Brazil: high court nixes 'time limit' on native land claims
Brazil's Supreme Federal Tribunal on Sept. 21 struck down the spurious thesis behind a legislative proposal advancing in the country's Congress, which would impose a marco temporal or "time limit" on indigenous land recovery claims. The marco temporal law would nullify any indigenous group's claim to traditional lands that they weren't physically occupying on Oct. 5, 1988, the day of the enactment of Brazil's Constitution, which for the first time recognized native peoples' territorial rights. Instead, these lands would be considered the property of those currently in occupancy, or of the state. The thesis ignores the forced displacements that occurred during Brazil's dictatorship in the generation before 1988, as well as the nomadic lifeways of some indigenous groups. Environment Minister Marina Silva declared the high court's annulment of the marco temporal thesis an "act of justice."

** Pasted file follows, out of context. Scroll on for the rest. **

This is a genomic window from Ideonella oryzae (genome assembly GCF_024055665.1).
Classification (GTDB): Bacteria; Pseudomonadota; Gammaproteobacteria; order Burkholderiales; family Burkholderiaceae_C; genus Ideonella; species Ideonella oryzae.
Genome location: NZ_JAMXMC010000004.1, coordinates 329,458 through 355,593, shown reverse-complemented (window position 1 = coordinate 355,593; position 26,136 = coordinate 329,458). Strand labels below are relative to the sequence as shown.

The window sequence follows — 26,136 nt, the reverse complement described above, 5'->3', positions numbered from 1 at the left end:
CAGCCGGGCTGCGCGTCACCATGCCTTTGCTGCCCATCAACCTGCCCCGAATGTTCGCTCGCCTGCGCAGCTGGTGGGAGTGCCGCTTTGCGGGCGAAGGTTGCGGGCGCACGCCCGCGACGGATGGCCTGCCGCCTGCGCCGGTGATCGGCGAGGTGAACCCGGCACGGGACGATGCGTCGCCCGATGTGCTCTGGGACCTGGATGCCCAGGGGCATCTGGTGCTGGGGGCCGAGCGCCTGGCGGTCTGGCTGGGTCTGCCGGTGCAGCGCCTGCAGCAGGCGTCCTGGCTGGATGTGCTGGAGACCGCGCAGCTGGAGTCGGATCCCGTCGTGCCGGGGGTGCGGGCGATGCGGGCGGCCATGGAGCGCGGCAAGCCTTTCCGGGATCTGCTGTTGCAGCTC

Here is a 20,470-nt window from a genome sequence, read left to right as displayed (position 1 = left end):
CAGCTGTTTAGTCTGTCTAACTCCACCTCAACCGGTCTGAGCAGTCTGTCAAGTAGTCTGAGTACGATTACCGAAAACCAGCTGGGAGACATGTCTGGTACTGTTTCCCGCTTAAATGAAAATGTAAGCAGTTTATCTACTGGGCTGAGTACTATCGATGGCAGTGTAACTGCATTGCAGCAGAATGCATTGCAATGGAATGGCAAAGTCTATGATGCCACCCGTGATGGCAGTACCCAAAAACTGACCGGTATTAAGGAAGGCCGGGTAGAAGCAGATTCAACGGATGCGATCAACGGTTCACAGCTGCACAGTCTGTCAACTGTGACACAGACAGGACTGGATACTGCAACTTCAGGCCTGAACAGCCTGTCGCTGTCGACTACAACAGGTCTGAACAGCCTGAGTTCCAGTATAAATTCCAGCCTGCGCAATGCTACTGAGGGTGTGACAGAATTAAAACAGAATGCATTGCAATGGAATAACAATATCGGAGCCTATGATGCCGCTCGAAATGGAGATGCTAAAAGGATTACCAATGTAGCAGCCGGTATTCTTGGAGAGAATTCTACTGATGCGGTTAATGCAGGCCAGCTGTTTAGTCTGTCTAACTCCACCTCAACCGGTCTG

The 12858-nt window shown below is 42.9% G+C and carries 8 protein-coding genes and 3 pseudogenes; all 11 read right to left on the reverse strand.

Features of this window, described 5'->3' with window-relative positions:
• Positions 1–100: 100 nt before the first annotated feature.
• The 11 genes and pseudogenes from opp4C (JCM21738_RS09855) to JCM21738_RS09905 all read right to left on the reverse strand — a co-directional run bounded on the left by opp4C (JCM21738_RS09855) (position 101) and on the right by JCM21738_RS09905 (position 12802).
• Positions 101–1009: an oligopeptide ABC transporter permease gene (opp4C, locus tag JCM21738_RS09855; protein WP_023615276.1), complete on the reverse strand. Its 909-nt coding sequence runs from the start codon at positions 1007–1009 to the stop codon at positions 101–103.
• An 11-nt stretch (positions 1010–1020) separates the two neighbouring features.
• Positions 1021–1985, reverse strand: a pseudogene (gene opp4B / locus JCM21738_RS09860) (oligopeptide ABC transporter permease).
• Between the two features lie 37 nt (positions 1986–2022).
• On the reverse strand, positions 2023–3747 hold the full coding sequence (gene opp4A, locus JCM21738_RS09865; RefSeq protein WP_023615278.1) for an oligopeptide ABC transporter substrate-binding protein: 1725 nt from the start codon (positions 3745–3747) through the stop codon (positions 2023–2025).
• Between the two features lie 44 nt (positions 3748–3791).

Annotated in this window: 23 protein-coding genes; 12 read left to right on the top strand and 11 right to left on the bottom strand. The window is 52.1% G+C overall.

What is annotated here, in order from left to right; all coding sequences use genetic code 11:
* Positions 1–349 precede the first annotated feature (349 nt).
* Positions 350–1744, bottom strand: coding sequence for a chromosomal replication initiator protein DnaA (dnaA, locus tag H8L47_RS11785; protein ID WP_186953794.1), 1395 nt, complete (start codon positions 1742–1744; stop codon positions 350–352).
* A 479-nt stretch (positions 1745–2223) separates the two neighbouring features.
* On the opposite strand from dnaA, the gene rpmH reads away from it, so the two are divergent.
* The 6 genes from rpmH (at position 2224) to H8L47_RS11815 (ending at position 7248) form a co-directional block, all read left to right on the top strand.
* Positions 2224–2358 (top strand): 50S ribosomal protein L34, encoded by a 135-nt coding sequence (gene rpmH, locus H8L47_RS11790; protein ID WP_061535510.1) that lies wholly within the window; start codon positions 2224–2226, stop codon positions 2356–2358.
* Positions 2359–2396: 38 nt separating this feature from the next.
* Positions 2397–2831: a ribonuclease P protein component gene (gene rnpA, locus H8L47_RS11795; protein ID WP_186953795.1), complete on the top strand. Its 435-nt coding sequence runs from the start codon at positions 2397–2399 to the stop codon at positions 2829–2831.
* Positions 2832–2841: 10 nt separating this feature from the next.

The case stemmed from one such forced displacement in the state of Santa Catarina. Members of the Xokleng people petitioned the state government for restitution of their lands, of which they had been dispossessed by tobacco farmers. The state government had refused them, on the basis that they were not in occupancy of the land in 1988. The high court ruling does not stop the marco temporal bill from advancing in Congress, but establishes precedent for its overturn if it should still pass. (Mongabay, Jurist, Al Jazeera)